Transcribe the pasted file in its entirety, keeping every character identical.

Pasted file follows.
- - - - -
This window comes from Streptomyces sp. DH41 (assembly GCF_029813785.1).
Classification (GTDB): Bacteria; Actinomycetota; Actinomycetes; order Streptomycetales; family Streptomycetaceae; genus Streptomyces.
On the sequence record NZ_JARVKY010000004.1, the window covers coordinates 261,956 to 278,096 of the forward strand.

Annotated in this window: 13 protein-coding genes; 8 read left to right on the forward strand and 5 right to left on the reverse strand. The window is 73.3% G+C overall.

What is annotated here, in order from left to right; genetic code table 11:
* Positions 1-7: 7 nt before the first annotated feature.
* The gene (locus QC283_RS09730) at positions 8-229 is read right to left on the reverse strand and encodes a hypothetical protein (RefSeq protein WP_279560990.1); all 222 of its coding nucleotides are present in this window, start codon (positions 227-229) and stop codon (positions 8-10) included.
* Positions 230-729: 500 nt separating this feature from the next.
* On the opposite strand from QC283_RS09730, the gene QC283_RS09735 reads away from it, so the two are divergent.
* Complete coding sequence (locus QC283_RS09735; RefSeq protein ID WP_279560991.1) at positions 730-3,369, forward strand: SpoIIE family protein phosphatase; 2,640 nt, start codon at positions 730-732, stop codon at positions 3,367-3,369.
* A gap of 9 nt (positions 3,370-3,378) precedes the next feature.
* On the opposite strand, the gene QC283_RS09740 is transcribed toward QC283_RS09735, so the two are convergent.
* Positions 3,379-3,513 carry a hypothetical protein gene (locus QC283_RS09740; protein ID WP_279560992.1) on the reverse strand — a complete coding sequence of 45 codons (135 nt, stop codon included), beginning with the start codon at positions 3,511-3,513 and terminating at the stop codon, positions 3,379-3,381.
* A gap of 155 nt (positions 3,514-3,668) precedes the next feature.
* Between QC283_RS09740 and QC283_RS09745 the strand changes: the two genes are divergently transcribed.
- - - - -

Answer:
This window comes from Streptomyces sp. DH41 (assembly GCF_029813785.1).
Classification (GTDB): Bacteria; Actinomycetota; Actinomycetes; order Streptomycetales; family Streptomycetaceae; genus Streptomyces.
On the sequence record NZ_JARVKY010000004.1, the window covers coordinates 261,956 to 278,096 of the forward strand.

Annotated in this window: 13 protein-coding genes; 8 read left to right on the forward strand and 5 right to left on the reverse strand. The window is 73.3% G+C overall.

What is annotated here, in order from left to right; genetic code table 11:
* Positions 1-7: 7 nt before the first annotated feature.
* The gene (locus QC283_RS09730) at positions 8-229 is read right to left on the reverse strand and encodes a hypothetical protein (RefSeq protein WP_279560990.1); all 222 of its coding nucleotides are present in this window, start codon (positions 227-229) and stop codon (positions 8-10) included.
* Positions 230-729: 500 nt separating this feature from the next.
* On the opposite strand from QC283_RS09730, the gene QC283_RS09735 reads away from it, so the two are divergent.
* Complete coding sequence (locus QC283_RS09735; RefSeq protein ID WP_279560991.1) at positions 730-3,369, forward strand: SpoIIE family protein phosphatase; 2,640 nt, start codon at positions 730-732, stop codon at positions 3,367-3,369.
* A gap of 9 nt (positions 3,370-3,378) precedes the next feature.
* On the opposite strand, the gene QC283_RS09740 is transcribed toward QC283_RS09735, so the two are convergent.
* Positions 3,379-3,513 carry a hypothetical protein gene (locus QC283_RS09740; protein ID WP_279560992.1) on the reverse strand — a complete coding sequence of 45 codons (135 nt, stop codon included), beginning with the start codon at positions 3,511-3,513 and terminating at the stop codon, positions 3,379-3,381.
* A gap of 155 nt (positions 3,514-3,668) precedes the next feature.
* Between QC283_RS09740 and QC283_RS09745 the strand changes: the two genes are divergently transcribed.